Supporting these goals further are ideas that have emerged about how to use and craft learning portfolios in a way that could motivate and appeal to students. Barrett (2004) suggests that the power of digital story-telling could involve students in an experience that could motivate them similar to the way games do. The story telling experience that emerges through that experience is often posited as a valid tool for expressing reflection and metacognition. In that sense, the portfolio becomes “a story of learning” (Barrett, 2004, p. 10).
That feel is likely part of why portfolios have become ubiquitous in teacher-training programs, as students claim to gain more knowledge in classes where portfolios are used (Hewett, 2004). As mentioned earlier, however, the positive support expressed by those involved in the creation and collection of portfolios has not been attached to empirical research. Though students like portfolios, little to no data exists to prove it is better than other methods of instruction or assessment (Struyven et al., 2006).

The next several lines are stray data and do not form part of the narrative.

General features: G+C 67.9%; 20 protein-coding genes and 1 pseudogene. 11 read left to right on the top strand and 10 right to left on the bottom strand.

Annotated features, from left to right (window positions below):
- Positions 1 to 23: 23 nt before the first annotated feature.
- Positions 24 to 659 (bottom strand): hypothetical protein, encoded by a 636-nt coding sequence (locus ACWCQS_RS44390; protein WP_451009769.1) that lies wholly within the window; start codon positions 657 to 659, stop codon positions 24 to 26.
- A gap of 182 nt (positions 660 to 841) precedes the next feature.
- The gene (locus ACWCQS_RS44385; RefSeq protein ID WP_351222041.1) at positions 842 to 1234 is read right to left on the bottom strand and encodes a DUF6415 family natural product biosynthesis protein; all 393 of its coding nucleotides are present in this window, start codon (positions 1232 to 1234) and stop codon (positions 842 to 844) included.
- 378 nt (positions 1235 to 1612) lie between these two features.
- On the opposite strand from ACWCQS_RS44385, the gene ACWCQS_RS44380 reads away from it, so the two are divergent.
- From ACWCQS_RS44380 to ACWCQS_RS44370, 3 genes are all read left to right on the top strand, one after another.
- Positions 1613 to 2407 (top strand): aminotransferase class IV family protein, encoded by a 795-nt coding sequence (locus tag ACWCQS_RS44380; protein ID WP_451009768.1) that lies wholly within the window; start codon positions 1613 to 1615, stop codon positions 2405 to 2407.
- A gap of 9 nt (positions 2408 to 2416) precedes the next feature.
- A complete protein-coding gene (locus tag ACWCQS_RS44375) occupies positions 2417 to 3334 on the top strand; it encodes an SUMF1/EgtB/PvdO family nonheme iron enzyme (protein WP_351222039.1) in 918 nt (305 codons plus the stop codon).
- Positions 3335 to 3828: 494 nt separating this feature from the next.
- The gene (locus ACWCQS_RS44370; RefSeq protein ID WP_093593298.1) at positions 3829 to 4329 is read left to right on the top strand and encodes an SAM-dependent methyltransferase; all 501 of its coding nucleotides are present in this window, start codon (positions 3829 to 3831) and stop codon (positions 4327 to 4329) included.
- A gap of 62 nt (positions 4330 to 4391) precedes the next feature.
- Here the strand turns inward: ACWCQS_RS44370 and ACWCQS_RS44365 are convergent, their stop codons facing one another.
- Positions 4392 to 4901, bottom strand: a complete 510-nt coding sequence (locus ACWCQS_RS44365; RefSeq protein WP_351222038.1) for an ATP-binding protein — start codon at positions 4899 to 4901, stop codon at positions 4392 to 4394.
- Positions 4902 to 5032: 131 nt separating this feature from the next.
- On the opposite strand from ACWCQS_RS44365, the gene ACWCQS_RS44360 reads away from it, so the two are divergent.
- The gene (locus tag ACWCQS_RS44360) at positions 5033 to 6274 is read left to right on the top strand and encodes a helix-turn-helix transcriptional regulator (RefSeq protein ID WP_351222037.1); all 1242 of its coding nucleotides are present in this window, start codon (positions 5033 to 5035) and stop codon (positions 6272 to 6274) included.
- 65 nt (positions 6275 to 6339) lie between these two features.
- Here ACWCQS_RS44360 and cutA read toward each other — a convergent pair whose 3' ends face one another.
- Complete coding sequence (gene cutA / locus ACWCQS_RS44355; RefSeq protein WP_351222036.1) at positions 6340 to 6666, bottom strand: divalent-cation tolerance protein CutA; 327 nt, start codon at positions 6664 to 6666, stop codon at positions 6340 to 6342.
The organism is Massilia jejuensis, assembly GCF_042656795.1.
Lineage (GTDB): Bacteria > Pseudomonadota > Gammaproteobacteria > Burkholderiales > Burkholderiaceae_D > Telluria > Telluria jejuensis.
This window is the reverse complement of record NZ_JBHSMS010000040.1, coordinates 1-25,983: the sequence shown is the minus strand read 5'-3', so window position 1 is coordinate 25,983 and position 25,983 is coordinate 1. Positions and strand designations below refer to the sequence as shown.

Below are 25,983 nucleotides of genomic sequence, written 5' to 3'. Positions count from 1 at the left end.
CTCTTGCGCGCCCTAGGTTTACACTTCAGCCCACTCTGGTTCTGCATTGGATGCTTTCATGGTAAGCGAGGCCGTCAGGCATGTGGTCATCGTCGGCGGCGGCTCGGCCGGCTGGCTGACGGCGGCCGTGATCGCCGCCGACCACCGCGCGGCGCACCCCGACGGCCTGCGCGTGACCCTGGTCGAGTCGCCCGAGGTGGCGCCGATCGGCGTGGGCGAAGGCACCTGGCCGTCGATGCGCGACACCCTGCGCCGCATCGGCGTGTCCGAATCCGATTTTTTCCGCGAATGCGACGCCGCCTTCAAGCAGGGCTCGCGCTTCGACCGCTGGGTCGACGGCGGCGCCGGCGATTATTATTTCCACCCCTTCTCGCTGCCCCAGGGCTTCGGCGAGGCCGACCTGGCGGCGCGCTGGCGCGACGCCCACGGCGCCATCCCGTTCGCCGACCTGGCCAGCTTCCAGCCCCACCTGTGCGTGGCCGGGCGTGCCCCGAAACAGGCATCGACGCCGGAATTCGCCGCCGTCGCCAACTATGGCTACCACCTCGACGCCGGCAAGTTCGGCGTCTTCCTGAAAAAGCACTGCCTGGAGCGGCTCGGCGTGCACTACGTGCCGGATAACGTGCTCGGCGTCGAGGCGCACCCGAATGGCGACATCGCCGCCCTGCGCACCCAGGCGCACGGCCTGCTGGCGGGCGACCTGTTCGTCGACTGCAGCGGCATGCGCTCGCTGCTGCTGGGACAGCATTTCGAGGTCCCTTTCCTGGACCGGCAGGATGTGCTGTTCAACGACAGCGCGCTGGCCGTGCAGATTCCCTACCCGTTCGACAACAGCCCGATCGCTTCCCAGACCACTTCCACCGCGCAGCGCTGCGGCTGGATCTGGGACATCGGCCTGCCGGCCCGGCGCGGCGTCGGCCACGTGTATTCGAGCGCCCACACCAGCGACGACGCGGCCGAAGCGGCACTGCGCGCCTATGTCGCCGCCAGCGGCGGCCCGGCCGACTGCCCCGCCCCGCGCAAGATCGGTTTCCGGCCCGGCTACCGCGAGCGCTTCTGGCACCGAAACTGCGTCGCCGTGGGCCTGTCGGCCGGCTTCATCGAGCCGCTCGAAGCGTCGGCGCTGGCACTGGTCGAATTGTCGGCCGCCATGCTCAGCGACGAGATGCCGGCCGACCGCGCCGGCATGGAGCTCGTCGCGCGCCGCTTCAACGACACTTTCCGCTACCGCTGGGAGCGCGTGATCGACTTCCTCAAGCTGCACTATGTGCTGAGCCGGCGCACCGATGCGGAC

Research Questions Answered
Though many questions remain unaddressed in research, a few can be answered at least partially. Portfolios have been accepted as a strong tool for introducing reflective thinking into the classroom, and thus have been considered a driver of metacognitive learning. It has been shown, however, that when portfolios are used for assessment, much of the metacognitive and reflective dimensions are withdrawn from the process. This is because in that context portfolios are made standardized and are driven by the need for valid assessment data. Learning portfolios retain the metacognitive and reflective elements, but they do not produce valid results on large scale assessment, suggesting so far that they cannot adequately replace traditional testing formats.